Writing on the agency's blog, Thomas pointed to board approval of a new policy that would bar 13 of the 29 members of the governing board from voting on any grants whatsoever. The 13 are the members who are “appointed from an institution that is eligible to receive money.” Three other board members have ties to institutions that receive money. Two are employees of the institutions and one is the chair of the University of California board of regents, Sherry Lansing. All three are appointed as patient advocate members of the board. Currently all 16 are barred individually from voting on grants to their institutions, but they can vote for awards to other institutions.
Thomas proposed the plan last week to the governing board, which approved it on a 23-0 vote with one abstention. Thomas advanced the proposal in response to the recommendations of a 17-month study by the Institute of Medicine(IOM). CIRM paid $700,000 for the blue-ribbon report, hoping that it would serve as the basis for continued financing of the agency beyond 2017, when funds for new grants run out.
The IOM's far-reaching recommendations included creation of a majority of independent members on the board, which would mean some current members of the board would lose their seats. No institutions would be guaranteed seats on the board. Currently five members are appointed from the University of California. The Thomas plan does not deal with those recommendations.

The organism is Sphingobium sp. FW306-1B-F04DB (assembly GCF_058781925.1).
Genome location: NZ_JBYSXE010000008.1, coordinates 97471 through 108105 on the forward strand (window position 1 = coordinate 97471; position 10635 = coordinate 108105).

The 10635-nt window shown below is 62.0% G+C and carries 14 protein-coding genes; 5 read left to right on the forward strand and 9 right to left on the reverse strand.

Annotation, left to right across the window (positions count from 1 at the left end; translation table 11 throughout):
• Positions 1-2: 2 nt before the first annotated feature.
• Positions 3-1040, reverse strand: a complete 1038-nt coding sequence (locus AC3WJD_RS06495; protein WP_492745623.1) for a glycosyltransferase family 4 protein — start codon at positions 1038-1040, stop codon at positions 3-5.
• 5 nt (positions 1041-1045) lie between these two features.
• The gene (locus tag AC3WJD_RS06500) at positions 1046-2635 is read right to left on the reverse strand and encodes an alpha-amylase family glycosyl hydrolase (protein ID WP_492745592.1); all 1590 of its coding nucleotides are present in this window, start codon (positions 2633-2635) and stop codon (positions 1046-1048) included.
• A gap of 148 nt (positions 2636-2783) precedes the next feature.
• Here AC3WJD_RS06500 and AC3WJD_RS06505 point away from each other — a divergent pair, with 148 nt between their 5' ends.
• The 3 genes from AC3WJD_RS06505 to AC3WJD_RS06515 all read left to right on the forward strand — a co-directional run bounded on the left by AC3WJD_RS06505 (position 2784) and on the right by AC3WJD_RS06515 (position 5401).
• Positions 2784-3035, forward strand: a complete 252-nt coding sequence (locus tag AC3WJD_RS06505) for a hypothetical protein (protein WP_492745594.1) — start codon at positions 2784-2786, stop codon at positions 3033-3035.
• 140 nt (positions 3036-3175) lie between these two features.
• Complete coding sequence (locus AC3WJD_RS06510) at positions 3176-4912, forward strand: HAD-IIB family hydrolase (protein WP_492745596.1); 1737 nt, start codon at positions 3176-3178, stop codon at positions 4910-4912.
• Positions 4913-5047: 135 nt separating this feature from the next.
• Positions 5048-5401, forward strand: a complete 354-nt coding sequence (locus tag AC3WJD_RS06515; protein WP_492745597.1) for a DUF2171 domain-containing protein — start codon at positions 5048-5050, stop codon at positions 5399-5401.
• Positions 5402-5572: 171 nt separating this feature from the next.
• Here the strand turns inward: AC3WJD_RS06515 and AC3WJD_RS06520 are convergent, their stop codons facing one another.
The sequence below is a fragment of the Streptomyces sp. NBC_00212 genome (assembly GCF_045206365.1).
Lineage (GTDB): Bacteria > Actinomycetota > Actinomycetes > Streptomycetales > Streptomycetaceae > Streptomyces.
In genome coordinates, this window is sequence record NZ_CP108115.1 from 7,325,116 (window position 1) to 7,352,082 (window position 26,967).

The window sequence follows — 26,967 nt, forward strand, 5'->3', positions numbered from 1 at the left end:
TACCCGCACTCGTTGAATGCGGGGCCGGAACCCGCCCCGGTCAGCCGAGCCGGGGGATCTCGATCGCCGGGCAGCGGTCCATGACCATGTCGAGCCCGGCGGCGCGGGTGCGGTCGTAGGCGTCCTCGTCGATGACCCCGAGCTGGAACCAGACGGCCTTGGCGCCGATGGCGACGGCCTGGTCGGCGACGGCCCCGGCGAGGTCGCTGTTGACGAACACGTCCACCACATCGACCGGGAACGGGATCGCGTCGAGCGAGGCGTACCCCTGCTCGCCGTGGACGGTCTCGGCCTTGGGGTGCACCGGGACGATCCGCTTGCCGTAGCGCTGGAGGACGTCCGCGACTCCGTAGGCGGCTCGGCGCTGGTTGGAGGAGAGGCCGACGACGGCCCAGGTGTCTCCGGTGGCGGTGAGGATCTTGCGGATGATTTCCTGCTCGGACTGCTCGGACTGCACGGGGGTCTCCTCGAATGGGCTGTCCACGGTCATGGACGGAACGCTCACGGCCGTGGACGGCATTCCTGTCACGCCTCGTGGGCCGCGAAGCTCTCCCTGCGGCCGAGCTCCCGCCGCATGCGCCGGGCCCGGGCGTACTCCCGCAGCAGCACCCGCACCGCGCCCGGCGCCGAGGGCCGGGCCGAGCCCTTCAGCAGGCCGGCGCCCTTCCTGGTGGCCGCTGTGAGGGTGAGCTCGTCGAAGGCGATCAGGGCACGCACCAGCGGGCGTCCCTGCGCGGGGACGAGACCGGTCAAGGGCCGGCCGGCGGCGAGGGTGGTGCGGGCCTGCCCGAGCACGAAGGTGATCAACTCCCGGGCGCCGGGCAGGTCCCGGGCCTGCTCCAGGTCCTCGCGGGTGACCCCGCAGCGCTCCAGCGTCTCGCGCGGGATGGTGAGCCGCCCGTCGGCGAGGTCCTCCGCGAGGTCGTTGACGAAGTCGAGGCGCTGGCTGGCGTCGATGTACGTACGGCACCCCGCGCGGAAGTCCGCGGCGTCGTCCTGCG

The IOM said “far too many” members of the board have ties to institutions that receive funds from CIRM. Compilations by the California Stem Cell Report show that about 90 percent of the $1.7 billion that the board has awarded has gone to institutions linked to directors.
Thomas said that the board last week “endorsed a framework of proposals that would dramatically change the way the board works, and directly addresses the concerns and recommendations of the IOM, in particular their feeling that the way our Board works could create a perception of conflict of interest.”
Concerning the change in voting for the 13 board members, Thomas wrote,
“It was not an easy change to propose and certainly not an easy one for our board members to approve. They all care deeply about our mission and devote a great deal of thought, time and energy to helping us do our work. So for 13 of them to agree to abstain from a key aspect of their work was difficult to say the least. And yet they did it because they felt it was important for the overall goal of the agency.”
“So why did we take this approach? It's simple. We want people to focus on the great work we do, on the groundbreaking research we fund, and the impact we are having on the field of regenerative medicine not just in California but throughout the U.S. and around the world. As long as there are perceptions of conflict of interest hanging over the Board, this will continue to be difficult.”
“This puts the economic conflicts issue to bed once and for all.”
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